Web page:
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Ministers told lessons must be learned from ‘systemic failures’ at scandal-hit NHS Tayside

Jenny Marra.
Jenny Marra.

Ministers and health bosses must learn from a “systemic failure of governance” that led to a series of crises at NHS Tayside, a Holyrood committee has warned.

The Public Audit Committee said it was “critical” the health board strengthens its management arrangements to ensure “regular and robust” scrutiny of its finances.

NHS Tayside was hit by a number of financial scandals in 2018, when then health secretary Shona Robison was forced to intervene after it emerged the health board had plundered its own charity cash to pay for IT systems.

A review by accountants at Grant Thornton found bosses had “misrepresented” NHS Tayside’s financial situation since 2012 by holding money allocated for eHealth initiatives against general expenditure.

Members of the Public Audit Committee have predicted the cash-strapped health board, which has already been bailed out with more than £50 million of Government cash, will continue to require a “high level” of support from ministers.

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The committee warned the performances of NHS Tayside and other health boards need to be “significantly improved” so the public and Parliament can be reassured patients are receiving the care they need.

Convener Jenny Marra said: “Whilst the past can’t be changed, the Scottish Government must learn lessons to ensure that these kinds of issues don’t emerge again.

“Challenges at NHS Tayside remain and NHS leaders should work to meet all of the 20 national targets. If local leaders work to improve services and get their finances under control, the public’s confidence will increase.”

MSPs accepted the NHS is “under significant pressure as a consequence of a tight financial environment, increasing demand for services, difficulties in recruiting staff and rising public expectations”.

However, they noted NHS Tayside’s financial position had been unsustainable as far back as 2012-13 and called on bosses to display “strong and consistent leadership”.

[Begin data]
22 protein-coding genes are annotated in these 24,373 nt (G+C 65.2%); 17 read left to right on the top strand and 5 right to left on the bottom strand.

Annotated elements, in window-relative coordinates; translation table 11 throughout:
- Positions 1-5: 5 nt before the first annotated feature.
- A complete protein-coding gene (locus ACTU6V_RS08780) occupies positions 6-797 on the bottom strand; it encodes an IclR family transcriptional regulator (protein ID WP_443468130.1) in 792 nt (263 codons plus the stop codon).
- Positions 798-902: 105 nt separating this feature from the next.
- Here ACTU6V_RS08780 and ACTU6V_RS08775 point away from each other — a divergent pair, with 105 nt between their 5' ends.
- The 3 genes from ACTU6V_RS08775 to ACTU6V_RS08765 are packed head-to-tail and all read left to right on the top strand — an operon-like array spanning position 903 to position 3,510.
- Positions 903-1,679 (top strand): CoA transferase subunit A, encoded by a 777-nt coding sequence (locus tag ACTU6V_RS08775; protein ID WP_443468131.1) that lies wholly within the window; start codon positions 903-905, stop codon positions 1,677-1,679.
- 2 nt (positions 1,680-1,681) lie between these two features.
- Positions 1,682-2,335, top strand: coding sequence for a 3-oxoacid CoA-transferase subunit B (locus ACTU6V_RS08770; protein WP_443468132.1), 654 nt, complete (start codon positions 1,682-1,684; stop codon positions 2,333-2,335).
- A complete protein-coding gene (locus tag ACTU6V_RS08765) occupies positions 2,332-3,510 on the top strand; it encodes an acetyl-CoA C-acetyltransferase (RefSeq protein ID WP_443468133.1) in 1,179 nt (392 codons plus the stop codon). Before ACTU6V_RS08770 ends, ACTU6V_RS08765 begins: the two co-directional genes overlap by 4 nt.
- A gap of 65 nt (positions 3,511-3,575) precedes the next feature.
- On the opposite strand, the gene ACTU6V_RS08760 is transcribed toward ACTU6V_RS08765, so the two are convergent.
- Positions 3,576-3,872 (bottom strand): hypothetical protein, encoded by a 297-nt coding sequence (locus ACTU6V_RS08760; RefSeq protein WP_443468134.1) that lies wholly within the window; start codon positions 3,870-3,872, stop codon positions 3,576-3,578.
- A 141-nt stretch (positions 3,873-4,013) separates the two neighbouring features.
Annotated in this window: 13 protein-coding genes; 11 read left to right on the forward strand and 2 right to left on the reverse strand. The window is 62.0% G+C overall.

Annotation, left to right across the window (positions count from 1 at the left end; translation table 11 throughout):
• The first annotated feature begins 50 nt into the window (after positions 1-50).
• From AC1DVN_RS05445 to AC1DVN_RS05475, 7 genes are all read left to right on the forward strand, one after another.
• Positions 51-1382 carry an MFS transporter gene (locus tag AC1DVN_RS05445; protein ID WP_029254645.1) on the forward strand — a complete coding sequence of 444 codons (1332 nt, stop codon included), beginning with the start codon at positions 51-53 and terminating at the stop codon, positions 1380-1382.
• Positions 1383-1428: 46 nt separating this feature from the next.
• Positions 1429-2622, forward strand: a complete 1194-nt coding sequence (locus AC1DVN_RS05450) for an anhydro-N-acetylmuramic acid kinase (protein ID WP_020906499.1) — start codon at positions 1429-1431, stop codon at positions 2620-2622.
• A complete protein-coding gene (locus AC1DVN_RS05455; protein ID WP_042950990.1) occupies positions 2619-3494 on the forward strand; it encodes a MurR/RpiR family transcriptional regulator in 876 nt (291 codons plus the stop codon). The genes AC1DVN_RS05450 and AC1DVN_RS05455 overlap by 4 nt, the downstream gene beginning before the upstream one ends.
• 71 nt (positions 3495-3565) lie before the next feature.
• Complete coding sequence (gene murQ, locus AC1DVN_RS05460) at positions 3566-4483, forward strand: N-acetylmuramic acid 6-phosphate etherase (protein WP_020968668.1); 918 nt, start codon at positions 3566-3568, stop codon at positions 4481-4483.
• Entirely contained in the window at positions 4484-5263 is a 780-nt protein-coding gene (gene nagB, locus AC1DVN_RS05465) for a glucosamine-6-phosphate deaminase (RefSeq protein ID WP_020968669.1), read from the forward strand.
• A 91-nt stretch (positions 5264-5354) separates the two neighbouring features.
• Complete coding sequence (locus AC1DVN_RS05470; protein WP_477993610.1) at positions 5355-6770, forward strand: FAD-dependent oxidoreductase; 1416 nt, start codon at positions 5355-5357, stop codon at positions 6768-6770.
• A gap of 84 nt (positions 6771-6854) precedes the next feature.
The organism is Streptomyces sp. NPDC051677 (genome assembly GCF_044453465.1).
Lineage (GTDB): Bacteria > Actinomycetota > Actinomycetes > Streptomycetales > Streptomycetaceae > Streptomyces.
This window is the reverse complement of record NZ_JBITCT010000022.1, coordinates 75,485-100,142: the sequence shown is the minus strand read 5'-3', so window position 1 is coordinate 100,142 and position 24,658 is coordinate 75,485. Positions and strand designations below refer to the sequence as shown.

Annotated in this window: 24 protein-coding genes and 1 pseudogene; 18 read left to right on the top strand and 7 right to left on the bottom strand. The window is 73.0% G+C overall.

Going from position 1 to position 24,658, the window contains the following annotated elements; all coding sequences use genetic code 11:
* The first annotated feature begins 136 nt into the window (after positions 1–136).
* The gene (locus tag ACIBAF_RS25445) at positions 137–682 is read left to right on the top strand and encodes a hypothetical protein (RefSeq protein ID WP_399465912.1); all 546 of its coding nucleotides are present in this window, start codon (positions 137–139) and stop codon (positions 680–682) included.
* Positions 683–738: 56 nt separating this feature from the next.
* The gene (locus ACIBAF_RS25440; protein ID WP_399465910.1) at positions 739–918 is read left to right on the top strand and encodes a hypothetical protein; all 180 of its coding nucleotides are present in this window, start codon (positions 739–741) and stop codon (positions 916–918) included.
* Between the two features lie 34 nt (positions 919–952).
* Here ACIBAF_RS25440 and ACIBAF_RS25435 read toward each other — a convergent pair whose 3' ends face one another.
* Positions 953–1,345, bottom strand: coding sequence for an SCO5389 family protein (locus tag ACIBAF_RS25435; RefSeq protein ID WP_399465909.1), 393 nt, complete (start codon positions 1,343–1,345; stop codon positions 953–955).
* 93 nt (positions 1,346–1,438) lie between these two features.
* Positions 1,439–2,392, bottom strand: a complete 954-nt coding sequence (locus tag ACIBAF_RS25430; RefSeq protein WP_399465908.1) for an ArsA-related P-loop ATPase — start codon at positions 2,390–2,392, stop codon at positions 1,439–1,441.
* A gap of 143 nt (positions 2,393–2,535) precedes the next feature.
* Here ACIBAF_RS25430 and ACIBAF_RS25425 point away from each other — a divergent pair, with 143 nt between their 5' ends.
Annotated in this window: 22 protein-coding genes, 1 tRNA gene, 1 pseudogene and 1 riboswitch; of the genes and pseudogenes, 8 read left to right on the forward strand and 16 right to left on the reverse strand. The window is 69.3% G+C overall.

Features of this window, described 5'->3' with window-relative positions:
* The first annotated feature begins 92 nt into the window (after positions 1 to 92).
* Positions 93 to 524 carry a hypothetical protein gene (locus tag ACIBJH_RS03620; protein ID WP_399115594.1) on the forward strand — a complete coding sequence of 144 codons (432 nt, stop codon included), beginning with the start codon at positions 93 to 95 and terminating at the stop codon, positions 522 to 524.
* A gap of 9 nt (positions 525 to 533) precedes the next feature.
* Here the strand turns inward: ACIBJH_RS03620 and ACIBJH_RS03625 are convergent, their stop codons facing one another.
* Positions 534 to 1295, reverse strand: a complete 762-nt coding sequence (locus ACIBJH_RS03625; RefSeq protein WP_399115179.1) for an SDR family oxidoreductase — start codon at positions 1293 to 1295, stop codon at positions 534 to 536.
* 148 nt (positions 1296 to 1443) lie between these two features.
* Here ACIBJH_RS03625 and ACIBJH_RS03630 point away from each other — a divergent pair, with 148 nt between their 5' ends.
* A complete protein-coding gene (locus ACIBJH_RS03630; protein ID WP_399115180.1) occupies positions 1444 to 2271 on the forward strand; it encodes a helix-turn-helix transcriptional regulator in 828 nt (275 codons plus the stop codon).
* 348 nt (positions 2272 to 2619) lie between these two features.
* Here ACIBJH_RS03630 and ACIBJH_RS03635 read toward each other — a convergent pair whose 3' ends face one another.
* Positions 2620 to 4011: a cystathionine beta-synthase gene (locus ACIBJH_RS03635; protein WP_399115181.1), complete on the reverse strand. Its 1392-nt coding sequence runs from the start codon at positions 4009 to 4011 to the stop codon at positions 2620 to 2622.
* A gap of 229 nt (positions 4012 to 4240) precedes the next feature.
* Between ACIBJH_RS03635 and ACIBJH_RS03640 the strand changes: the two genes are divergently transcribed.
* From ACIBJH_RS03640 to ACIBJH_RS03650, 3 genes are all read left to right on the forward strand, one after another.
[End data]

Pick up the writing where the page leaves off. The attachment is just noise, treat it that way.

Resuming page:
Liam Kerr, deputy convener of the Public Audit Committee, said: “The Scottish Government has had to step in repeatedly to manage problems at NHS Tayside. We cannot allow this to happen again, hence the enhanced level of scrutiny going forward.

“During all this, frontline staff are toiling to meet the very difficult demands of local healthcare. For them, and for patients, the governance of the board has to be water-tight from now on.”

NHS Tayside chairman John Brown insisted the board had “learned the lessons from the issues highlighted” and said he was “confident the new leadership team is making significant progress in terms of returning NHS Tayside to financial stability”.

“We have already had a high level of external scrutiny of our plans in 2019 with the independent Assurance and Advisory Group, appointed by the Scottish Government, reporting earlier this year,” he said.

“The group’s report stated that progress had been made in NHS Tayside to stabilise the finances, improve the governance, strengthen the leadership and culture, and develop credible plans that will deliver performance improvement and financial sustainability.”

A Scottish Government spokesperson said: “Over the last two years the Scottish Government and NHS Tayside have responded to the issues summarised in this report, and the Board continues to make good progress in moving back towards financial sustainability.”

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